The Long Stop

The truckers come here in buses, eyes fixed on the ground as they step off and pick up their bags. Truckers aren't supposed to take the bus.

They stay at my motel; that much hasn't changed. Not too many. A few drivers in each place, I guess, across twenty or so states. They pay for their rooms and the food while they still have money, which usually isn't for long. Most of them look ashamed, too, when they finally tell me they are broke, with faces that say they have nowhere else to go. Most of them have wedding rings they don't look at.

I never kick anybody out unless they get violent. Almost none does, even the ones that used to. I just take a final mortgage on the place and lie to them about room being on credit, and they lie to themselves about believing this. They stay, and eat little, and talk about the ghost trucks, but only at night. Most of the truckers, at one time or another, propose to sabotage them, to blow them up, to shoot or burn the invisible computers that run the trucks without ever stopping for food or sleep, driving as if there were no road. Everybody agrees, and nobody does or will do anything. They love trucks too much, even if they are now haunted many-wheeled ghosts.

The truckers look more like ghosts than the trucks do, the machines getting larger and faster each season, insectile and vital in some way I can't describe, while the humans become immobile and almost see-thru. The place looks fit for ghosts as well, a dead motel in a dead town, but nobody complains, least of all myself.

We wait, the truckers, the motel, and I. None of us can imagine what for.

Over time the are more trucks and less and less cars. Almost none of the old gasoline ones. The new electrics could make the long trips, say the ads, but judging by the road nobody wants them to. It's as if the engines had pulled the people into long trips, and not the other way around. People stay in their cities and the trucks move things to them. Things are all that seems to move these days.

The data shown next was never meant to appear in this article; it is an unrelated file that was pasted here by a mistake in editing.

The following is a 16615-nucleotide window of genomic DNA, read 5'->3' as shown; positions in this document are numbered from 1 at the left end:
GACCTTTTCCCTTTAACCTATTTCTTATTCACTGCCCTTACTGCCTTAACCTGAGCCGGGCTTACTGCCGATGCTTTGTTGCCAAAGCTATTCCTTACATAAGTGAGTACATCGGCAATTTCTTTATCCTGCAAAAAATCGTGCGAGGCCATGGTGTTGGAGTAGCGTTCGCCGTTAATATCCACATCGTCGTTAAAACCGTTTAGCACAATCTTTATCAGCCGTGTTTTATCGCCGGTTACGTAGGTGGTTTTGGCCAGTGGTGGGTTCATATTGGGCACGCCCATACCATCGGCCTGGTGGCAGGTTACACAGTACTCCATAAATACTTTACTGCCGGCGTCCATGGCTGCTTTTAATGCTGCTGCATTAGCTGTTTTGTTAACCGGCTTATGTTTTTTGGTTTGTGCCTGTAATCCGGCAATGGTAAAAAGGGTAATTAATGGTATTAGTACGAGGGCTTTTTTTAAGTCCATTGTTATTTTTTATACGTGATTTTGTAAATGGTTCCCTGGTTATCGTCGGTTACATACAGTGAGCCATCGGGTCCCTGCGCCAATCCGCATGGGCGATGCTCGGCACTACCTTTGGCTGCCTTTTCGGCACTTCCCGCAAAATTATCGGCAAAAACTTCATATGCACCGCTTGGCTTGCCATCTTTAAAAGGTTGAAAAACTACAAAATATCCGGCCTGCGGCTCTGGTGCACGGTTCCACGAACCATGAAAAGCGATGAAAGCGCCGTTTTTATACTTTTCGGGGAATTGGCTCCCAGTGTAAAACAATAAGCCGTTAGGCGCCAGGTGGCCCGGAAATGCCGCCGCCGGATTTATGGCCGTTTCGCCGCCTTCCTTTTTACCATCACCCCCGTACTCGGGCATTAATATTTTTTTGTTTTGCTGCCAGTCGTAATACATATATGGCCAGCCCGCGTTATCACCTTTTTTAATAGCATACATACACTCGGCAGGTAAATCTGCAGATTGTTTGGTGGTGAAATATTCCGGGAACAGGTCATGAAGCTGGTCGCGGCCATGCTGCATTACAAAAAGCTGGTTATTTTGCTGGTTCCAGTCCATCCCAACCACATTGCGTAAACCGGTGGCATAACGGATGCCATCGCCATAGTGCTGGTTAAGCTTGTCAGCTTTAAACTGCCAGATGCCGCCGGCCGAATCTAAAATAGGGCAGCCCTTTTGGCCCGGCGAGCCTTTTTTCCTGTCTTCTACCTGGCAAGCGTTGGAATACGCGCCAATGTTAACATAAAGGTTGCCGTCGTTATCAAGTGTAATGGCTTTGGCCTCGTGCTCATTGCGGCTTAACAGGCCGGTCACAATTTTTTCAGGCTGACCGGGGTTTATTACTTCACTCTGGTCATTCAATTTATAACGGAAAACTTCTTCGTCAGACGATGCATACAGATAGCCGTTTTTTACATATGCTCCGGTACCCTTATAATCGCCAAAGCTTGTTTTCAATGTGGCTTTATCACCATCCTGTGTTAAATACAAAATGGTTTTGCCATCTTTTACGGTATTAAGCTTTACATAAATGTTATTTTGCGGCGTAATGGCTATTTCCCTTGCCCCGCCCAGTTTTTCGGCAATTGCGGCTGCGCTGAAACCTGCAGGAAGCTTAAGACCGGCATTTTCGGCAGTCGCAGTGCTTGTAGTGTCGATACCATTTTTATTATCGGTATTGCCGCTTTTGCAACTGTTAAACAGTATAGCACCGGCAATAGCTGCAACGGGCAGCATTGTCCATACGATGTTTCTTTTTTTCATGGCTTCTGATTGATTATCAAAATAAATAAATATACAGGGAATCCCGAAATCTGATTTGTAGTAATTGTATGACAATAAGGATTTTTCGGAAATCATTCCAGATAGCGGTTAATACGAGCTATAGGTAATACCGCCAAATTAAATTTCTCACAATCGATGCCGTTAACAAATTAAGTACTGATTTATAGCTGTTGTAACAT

By the time cars no longer go by we are all doing odd ghost jobs for nearby places that are dying just a bit slower, dusty emptiness spreading from the road deeper into the land with each month. Mortgage long unpaid, the motel belongs to a bank that is busy going broke or becoming rich or something else not so human and simple as that, so we ignore their emails and they ignore us. We might as well not exist. Only the ghost trucks see us, and that only if we are crossing the road.

Some of the truckers do that, just stand on the road so the truck will brake and wait. Two ghosts under the shadowless sun or in the warm night, both equally patient and equally uninterested on doing anything but drive. But the ghost trucks are hurried along by hungry human dispatchers, or maybe hungry ghost dispatchers working for hungrier ghost companies, owed by people so hungry and rich and distant they might as well be ghosts.

One day the trucks don't stop, and the truckers keep standing in front of them.


For reasons that will be more than obvious if you read the article, this story was inspired by Scott Santens' article on Medium about self-driving trucks.

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